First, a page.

I guess there aren’t any special dispensations for that scenario. You’re just supposed to suck it up and go. When it came to Mary Nell, our neighbor from 1995-2011, we tried–and failed–over and over and over.
We first met Mary Nell in August 1995 when we stopped by Corley Drive to check out the 10-year-old brick rancher with the huge backyard that had just gone on the market.
Well, “met” only if you count a dried-up prune of a little old lady glaring at you through window blinds as a “meeting.” The boys took to the yard immediately and ran about making a joyful noise, stretching their legs with some all-out sprints.
Mary Nell, whose only son had long since grown up and run, uh, I mean moved away to the other side of the country, was drawn to the window by the racket and stared outside to reconnoiter the little invaders who threatened her peace and quiet, as well as her pristine Southern Living lawn.
We only learned about this afterward when Mary Nell’s husband Ken told us that she had complained to him that the boys had started picking some of the green, overly-ripe, apples from the tree that was there back then and throwing them at her window.
Eyegal was shocked–and defensive.
“I’m sorry,” she told Ken, “but I find that very hard to believe.”
“So do I,” Ken smiled. “Don’t worry. She’s a little crazy.”
Of course, Mary Nell used to say the same thing about him.
Mary Nell grew up in Louisiana and was a die-hard LSU fan, but that only explains part of the problem. She was, by nature, one-part Southern Belle and two-parts rattlesnake. She could be sweet as Scarlett O’ Hara at a soiree, or she could strike your heel anytime you strayed over the property line while mowing and threatened one of her precious sprinkler heads.
Every encounter was a coin flip. I think deep down she wanted to be a nice person, but it just wasn’t in the cards. You can only do so much chiseling with certain blocks of granite.
I never had much problem out of Ken. Until his death in the summer of 2000 after the onset of early Alzheimer’s (or at least that’s what we were told), we had a gentleman’s agreement that if the border between our respective properties shifted a few inches one way or another post-mow, it just didn’t matter.
Heck, I often joked with him that he could come all the way over and mow my entire yard if he liked! We both knew that when you mowed in the middle of an Alabama summer, that sometimes sweat gets in your eyes, and the heat makes you a little delirious, and what you thought was a nice straight line in retrospect looks a little wavy. No big deal.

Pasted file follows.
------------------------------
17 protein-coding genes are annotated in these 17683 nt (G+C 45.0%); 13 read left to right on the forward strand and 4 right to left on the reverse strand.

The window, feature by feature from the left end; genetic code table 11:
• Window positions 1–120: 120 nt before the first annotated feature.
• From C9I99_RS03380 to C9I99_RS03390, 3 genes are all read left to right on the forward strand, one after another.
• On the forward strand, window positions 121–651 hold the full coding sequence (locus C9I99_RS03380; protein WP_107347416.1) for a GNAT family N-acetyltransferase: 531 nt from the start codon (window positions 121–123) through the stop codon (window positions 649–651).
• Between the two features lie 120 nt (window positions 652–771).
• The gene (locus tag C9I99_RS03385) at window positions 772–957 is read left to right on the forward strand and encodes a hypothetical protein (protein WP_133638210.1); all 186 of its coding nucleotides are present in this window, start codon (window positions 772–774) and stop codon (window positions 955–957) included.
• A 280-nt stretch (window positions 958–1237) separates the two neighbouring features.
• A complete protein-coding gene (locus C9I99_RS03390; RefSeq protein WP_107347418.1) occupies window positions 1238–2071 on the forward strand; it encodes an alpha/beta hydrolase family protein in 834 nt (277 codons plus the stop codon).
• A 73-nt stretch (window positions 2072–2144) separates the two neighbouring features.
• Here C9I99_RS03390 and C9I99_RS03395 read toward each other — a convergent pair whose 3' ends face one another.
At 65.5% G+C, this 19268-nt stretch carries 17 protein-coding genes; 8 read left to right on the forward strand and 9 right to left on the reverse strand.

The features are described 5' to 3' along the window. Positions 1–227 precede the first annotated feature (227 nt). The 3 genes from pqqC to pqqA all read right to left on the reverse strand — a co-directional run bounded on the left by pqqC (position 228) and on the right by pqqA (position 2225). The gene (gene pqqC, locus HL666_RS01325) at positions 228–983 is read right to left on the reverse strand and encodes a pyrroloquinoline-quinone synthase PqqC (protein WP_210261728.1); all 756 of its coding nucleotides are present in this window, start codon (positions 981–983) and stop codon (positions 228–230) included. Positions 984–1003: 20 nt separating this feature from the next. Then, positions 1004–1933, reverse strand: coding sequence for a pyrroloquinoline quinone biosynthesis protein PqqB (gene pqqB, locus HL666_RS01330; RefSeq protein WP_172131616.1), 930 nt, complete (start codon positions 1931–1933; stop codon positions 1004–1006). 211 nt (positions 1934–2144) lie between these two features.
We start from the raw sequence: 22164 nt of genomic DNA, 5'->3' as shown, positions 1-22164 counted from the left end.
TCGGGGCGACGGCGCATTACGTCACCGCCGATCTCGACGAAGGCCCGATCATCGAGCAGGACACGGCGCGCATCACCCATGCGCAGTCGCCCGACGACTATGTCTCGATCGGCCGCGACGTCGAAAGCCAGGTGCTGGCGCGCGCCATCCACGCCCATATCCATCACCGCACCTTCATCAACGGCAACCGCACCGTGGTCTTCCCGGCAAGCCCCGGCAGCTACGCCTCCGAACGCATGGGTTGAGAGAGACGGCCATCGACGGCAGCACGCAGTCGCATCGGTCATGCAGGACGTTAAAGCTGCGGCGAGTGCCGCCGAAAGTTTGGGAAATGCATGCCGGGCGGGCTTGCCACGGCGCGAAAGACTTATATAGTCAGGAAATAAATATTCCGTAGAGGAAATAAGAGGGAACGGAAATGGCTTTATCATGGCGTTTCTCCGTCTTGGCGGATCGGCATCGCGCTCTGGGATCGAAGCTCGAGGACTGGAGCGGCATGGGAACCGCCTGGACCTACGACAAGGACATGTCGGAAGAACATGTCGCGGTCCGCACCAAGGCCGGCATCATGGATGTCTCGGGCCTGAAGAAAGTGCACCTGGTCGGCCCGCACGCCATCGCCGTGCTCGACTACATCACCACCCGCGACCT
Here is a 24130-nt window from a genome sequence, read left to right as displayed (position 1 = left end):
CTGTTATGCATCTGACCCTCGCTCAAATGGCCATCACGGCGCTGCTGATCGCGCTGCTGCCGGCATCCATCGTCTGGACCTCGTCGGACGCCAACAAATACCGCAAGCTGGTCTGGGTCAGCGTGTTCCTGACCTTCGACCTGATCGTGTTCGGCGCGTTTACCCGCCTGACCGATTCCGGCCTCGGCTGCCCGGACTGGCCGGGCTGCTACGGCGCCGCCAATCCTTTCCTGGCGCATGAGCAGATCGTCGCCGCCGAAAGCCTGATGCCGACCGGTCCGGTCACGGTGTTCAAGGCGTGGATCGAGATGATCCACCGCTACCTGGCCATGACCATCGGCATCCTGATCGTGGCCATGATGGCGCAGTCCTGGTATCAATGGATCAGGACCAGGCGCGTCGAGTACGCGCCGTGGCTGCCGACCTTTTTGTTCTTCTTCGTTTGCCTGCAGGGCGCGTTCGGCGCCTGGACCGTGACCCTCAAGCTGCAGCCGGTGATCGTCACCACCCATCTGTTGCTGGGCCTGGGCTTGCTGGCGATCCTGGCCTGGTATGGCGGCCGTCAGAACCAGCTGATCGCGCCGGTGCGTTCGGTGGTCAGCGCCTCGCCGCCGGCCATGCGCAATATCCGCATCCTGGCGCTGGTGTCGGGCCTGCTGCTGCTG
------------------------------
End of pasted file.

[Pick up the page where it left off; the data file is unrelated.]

But after Ken died, whatever ballast he provided to keep Mary Nell from tipping over completely was gone. The Great Corley Drive Border Wars ensued.
Sometimes it was a simple, cutting remark like “Boy, you sure got a little over last time.” At others, it was a line of string suspended by those little pennant-shaped warning flags that the utility crews use: “MOW HERE UNDER PENALTY OF DEATH.”
The worst came one Sunday evening about seven years ago. I was sweeping the grass off our sidewalk after mowing on a blistering 100-degree day when I looked up and saw her shuffling my way. I sighed and braced myself. I knew what was coming.
She proceeded to lecture me about getting to close to her sprinkler heads–again. I should have just said “Sorry, ma’am,” but I didn’t. I was hot, tired, and cranky, and I yelled back. I may have even shaken the broom a little. Yelling and brandishing a broom at a little old lady was not one of my finer moments.
She must have sensed that she had bitten off a little bit more than she could chew and quickly retreated back into her house. It wasn’t until several years later that I learned how close I had come to getting shot.
Spats notwithstanding, she still needed us from time to time and we did the “Christian thing” and helped out. Neighborhood mischief makers (not our sons, hopefully) would often toss her newspaper onto her roof, and I would fetch the ladder and retrieve it.
One time the battery on Ken’s old pickup truck died. Even though she rarely drove it, opting instead for the early 90s Olds with 15,000 miles, this constituted a national emergency in her mind.
I jumped the truck and offered to drive it around to recharge the battery. But she didn’t trust me, apparently.
Instead, she hopped in the passenger seat and rode shotgun as we did several laps around the neighborhood. It was a pleasant spring evening, and as we drove along with the windows down, the breeze cooled the flames that had formerly passed between us. She regaled me with stories of her youth and growing up in Louisiana. As I recall, some of them were quite good–and explained a lot.